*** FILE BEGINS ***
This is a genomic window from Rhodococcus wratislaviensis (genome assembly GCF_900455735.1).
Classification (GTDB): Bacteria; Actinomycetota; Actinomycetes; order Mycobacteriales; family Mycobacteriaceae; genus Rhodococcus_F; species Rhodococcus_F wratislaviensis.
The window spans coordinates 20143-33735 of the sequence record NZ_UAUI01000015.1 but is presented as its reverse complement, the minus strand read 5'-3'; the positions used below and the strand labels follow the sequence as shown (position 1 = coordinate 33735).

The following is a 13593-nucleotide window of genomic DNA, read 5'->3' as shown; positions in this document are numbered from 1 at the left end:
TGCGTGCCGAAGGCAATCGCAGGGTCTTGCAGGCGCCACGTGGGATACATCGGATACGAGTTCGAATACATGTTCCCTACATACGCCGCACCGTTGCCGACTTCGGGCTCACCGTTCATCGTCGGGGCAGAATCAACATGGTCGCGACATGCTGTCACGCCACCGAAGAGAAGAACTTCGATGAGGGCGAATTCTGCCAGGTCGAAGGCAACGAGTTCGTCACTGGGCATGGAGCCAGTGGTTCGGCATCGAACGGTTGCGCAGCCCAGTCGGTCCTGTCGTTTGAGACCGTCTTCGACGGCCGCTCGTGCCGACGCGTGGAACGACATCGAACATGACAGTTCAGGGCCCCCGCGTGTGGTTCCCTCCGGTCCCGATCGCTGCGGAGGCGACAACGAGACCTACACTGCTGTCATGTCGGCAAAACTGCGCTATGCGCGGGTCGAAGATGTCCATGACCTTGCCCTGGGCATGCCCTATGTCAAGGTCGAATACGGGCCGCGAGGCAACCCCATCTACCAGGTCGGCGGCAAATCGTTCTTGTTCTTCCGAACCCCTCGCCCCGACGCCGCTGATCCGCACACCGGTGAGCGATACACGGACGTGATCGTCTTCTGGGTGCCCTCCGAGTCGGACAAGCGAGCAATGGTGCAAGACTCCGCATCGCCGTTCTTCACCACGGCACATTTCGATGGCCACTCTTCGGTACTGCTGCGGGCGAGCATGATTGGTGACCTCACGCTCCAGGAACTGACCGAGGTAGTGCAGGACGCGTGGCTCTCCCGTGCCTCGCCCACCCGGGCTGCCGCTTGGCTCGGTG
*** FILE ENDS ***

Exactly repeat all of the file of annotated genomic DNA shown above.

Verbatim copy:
This is a genomic window from Rhodococcus wratislaviensis (genome assembly GCF_900455735.1).
Classification (GTDB): Bacteria; Actinomycetota; Actinomycetes; order Mycobacteriales; family Mycobacteriaceae; genus Rhodococcus_F; species Rhodococcus_F wratislaviensis.
The window spans coordinates 20143-33735 of the sequence record NZ_UAUI01000015.1 but is presented as its reverse complement, the minus strand read 5'-3'; the positions used below and the strand labels follow the sequence as shown (position 1 = coordinate 33735).

The following is a 13593-nucleotide window of genomic DNA, read 5'->3' as shown; positions in this document are numbered from 1 at the left end:
TGCGTGCCGAAGGCAATCGCAGGGTCTTGCAGGCGCCACGTGGGATACATCGGATACGAGTTCGAATACATGTTCCCTACATACGCCGCACCGTTGCCGACTTCGGGCTCACCGTTCATCGTCGGGGCAGAATCAACATGGTCGCGACATGCTGTCACGCCACCGAAGAGAAGAACTTCGATGAGGGCGAATTCTGCCAGGTCGAAGGCAACGAGTTCGTCACTGGGCATGGAGCCAGTGGTTCGGCATCGAACGGTTGCGCAGCCCAGTCGGTCCTGTCGTTTGAGACCGTCTTCGACGGCCGCTCGTGCCGACGCGTGGAACGACATCGAACATGACAGTTCAGGGCCCCCGCGTGTGGTTCCCTCCGGTCCCGATCGCTGCGGAGGCGACAACGAGACCTACACTGCTGTCATGTCGGCAAAACTGCGCTATGCGCGGGTCGAAGATGTCCATGACCTTGCCCTGGGCATGCCCTATGTCAAGGTCGAATACGGGCCGCGAGGCAACCCCATCTACCAGGTCGGCGGCAAATCGTTCTTGTTCTTCCGAACCCCTCGCCCCGACGCCGCTGATCCGCACACCGGTGAGCGATACACGGACGTGATCGTCTTCTGGGTGCCCTCCGAGTCGGACAAGCGAGCAATGGTGCAAGACTCCGCATCGCCGTTCTTCACCACGGCACATTTCGATGGCCACTCTTCGGTACTGCTGCGGGCGAGCATGATTGGTGACCTCACGCTCCAGGAACTGACCGAGGTAGTGCAGGACGCGTGGCTCTCCCGTGCCTCGCCCACCCGGGCTGCCGCTTGGCTCGGTG